International departures from Kansai International Airport; only this many in one day, but if the number increases in the future, there are concerns about a quarantine crunch.

Europe with Corona is already a “mask-free” world

The most surprising thing about this trip to Europe was the use of masks.

The first time I entered the EU was in the Netherlands. There, very few people wore masks, even in the airport, and most people walked and talked normally without masks. The same was true in other countries, only in France, where everyone was wearing masks because it is still mandatory to wear them on public transportation, but outside, there were none, including inside stores. Even the clerk standing at the cash register of the Starbucks I stopped by was serving customers without a mask.

The Marais district of Paris, France. Almost no one wears a mask.I saw disinfectant at the entrances to stores and other places, and signs urging people to wear masks and social distance. However, the pre-Corona world is already returning.

Since it was the Easter vacation season, there were very many travelers. There were long lines at airport counters and security checkpoints, and queues at stores and cafes. Hotel prices were also skyrocketing. The immigration restrictions in many countries had been eased, and the requirement for masks and vaccine passes had been eliminated. The atmosphere was open and relaxed. The main difference from before was that there were no Chinese in lockdown and no Japanese yet. The only Asian people I saw were Koreans.

Zurich Airport in Switzerland. There was a long line at the airline check-in counter.

With the weak yen, opening the borders to foreign travelers is a necessity…

The reason why Japan remains in a state of “isolation,” so to speak, without opening its borders to foreign travelers for tourism purposes, is probably due to the government’s consideration of the fact that the Japanese people are very cautious about the spread of the new coronavirus from overseas. Moreover, the House of Councilors election will be held this summer. It is inevitable that the government will be criticized if it opens the border now and the number of infected people increases again, which may not necessarily affect the ruling party’s approval rating. We can catch a glimpse of such a situation.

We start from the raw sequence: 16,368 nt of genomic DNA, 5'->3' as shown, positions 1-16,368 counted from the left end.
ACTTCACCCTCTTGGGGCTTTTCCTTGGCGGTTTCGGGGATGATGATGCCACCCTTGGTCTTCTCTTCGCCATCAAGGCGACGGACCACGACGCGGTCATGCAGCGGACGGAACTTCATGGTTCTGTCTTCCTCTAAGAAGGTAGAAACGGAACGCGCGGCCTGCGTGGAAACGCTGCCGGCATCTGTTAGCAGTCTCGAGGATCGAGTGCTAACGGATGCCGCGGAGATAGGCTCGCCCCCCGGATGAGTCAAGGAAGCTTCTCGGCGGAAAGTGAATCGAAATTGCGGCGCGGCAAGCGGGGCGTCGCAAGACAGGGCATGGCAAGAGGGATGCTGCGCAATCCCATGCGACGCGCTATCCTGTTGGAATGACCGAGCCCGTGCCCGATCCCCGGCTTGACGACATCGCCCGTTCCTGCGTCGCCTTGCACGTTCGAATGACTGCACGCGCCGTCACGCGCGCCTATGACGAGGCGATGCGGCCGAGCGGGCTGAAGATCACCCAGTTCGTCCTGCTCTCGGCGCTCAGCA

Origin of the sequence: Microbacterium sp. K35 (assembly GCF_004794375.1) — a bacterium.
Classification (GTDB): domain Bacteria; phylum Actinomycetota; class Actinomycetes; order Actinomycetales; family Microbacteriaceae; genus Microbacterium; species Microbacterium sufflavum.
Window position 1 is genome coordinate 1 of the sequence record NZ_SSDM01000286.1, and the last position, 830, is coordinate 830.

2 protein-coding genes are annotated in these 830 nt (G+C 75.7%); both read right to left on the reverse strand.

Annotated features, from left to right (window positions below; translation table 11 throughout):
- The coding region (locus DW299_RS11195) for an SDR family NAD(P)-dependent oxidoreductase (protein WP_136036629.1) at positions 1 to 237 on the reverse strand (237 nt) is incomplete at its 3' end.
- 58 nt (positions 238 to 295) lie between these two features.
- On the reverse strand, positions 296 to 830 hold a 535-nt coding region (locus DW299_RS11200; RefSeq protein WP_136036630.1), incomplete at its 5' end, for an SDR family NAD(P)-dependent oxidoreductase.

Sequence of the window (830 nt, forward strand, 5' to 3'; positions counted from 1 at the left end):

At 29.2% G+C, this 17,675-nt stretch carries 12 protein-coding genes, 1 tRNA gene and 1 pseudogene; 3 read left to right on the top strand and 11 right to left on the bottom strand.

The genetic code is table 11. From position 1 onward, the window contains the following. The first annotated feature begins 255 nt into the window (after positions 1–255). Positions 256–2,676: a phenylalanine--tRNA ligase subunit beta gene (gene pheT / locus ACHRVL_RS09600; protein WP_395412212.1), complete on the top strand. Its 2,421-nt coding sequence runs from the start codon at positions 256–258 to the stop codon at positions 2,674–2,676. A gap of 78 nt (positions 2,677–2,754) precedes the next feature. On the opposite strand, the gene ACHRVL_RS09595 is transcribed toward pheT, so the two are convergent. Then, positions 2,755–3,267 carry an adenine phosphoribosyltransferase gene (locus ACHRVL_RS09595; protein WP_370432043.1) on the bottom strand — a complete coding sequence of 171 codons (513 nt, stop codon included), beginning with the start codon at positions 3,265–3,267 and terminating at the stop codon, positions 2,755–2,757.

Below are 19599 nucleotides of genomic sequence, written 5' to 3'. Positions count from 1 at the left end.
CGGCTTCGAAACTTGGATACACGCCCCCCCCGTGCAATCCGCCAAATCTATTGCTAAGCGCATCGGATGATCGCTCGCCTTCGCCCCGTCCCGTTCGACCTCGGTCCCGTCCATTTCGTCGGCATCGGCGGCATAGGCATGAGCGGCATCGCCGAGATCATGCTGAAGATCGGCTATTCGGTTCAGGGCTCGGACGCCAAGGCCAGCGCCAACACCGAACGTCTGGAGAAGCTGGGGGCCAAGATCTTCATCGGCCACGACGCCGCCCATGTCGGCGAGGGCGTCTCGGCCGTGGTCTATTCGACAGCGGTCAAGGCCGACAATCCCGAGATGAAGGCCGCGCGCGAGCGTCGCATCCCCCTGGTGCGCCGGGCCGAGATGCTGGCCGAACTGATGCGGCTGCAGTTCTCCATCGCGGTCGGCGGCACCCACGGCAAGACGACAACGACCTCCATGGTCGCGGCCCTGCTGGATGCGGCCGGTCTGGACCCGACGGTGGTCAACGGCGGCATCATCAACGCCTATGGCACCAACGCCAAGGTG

A warning sign I saw at Zurich airport. Wear a mask when walking, tables are limited to 6 people, etc.However, the world is moving so fast that one wonders if we should be looking only at Japan. Although it is easier for Japanese to travel abroad than before, the yen is unprecedentedly weak, fuel surcharges have skyrocketed, and airline ticket prices have remained high. If you test positive upon your return, you may be forced to wait several days. In Japan, the image of “travel for fun” is deeply rooted, and it is difficult to say that the society is tolerant. For the time being, it will not be easy for anyone to travel abroad.

If foreign travelers are allowed to enter Japan, they will be able to spend a lot of money, partly because the yen is cheap.This should be a positive development for the Japanese economy, which is suffering from a slump in consumption due to the rush to price hikes. The cost-effectiveness of reopening the “GoTo” program to domestic travelers alone is negligible.

But are Japan’s measures for visitors to Japan already in place? When I saw European tourist spots crowded with foreigners, I had a feeling that Japan, which has been half-isolated and only taking measures mainly for domestic visitors, has not yet reached the stage where it can even begin such measures. I could not help but think that it was too late, and that it might already be too late.

Information and data in this article are current as of April 26, 2022.

For Shikama Aki’s website, click here.

  • Text and photographs (unless otherwise noted) Aki Shikama / Aki Shikama